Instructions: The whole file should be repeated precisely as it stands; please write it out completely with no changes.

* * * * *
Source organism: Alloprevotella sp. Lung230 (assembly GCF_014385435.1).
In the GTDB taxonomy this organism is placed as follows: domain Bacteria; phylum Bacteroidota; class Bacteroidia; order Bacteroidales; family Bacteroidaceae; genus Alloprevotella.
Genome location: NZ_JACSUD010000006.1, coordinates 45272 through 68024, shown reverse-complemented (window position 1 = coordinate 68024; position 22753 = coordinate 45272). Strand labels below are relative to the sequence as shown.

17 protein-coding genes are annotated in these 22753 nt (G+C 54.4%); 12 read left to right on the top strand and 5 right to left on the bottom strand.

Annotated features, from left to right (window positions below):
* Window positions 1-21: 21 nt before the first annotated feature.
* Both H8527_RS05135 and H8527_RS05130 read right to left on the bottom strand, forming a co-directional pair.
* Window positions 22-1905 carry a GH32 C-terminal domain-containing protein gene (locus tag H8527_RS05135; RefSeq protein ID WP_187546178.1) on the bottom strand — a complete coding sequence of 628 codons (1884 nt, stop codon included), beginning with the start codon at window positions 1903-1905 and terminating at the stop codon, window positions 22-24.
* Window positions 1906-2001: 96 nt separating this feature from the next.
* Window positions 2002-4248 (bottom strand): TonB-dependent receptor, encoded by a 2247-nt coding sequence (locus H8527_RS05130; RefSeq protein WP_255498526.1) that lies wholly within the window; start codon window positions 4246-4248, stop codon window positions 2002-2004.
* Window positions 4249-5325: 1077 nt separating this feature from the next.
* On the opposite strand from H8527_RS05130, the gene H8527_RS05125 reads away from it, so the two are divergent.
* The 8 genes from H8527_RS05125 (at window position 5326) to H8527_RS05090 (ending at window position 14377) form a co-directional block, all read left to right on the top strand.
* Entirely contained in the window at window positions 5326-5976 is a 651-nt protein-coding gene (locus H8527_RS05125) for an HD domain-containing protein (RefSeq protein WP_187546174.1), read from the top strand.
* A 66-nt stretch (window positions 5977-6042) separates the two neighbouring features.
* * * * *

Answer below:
Source organism: Alloprevotella sp. Lung230 (assembly GCF_014385435.1).
In the GTDB taxonomy this organism is placed as follows: domain Bacteria; phylum Bacteroidota; class Bacteroidia; order Bacteroidales; family Bacteroidaceae; genus Alloprevotella.
Genome location: NZ_JACSUD010000006.1, coordinates 45272 through 68024, shown reverse-complemented (window position 1 = coordinate 68024; position 22753 = coordinate 45272). Strand labels below are relative to the sequence as shown.

17 protein-coding genes are annotated in these 22753 nt (G+C 54.4%); 12 read left to right on the top strand and 5 right to left on the bottom strand.

Annotated features, from left to right (window positions below):
* Window positions 1-21: 21 nt before the first annotated feature.
* Both H8527_RS05135 and H8527_RS05130 read right to left on the bottom strand, forming a co-directional pair.
* Window positions 22-1905 carry a GH32 C-terminal domain-containing protein gene (locus tag H8527_RS05135; RefSeq protein ID WP_187546178.1) on the bottom strand — a complete coding sequence of 628 codons (1884 nt, stop codon included), beginning with the start codon at window positions 1903-1905 and terminating at the stop codon, window positions 22-24.
* Window positions 1906-2001: 96 nt separating this feature from the next.
* Window positions 2002-4248 (bottom strand): TonB-dependent receptor, encoded by a 2247-nt coding sequence (locus H8527_RS05130; RefSeq protein WP_255498526.1) that lies wholly within the window; start codon window positions 4246-4248, stop codon window positions 2002-2004.
* Window positions 4249-5325: 1077 nt separating this feature from the next.
* On the opposite strand from H8527_RS05130, the gene H8527_RS05125 reads away from it, so the two are divergent.
* The 8 genes from H8527_RS05125 (at window position 5326) to H8527_RS05090 (ending at window position 14377) form a co-directional block, all read left to right on the top strand.
* Entirely contained in the window at window positions 5326-5976 is a 651-nt protein-coding gene (locus H8527_RS05125) for an HD domain-containing protein (RefSeq protein WP_187546174.1), read from the top strand.
* A 66-nt stretch (window positions 5977-6042) separates the two neighbouring features.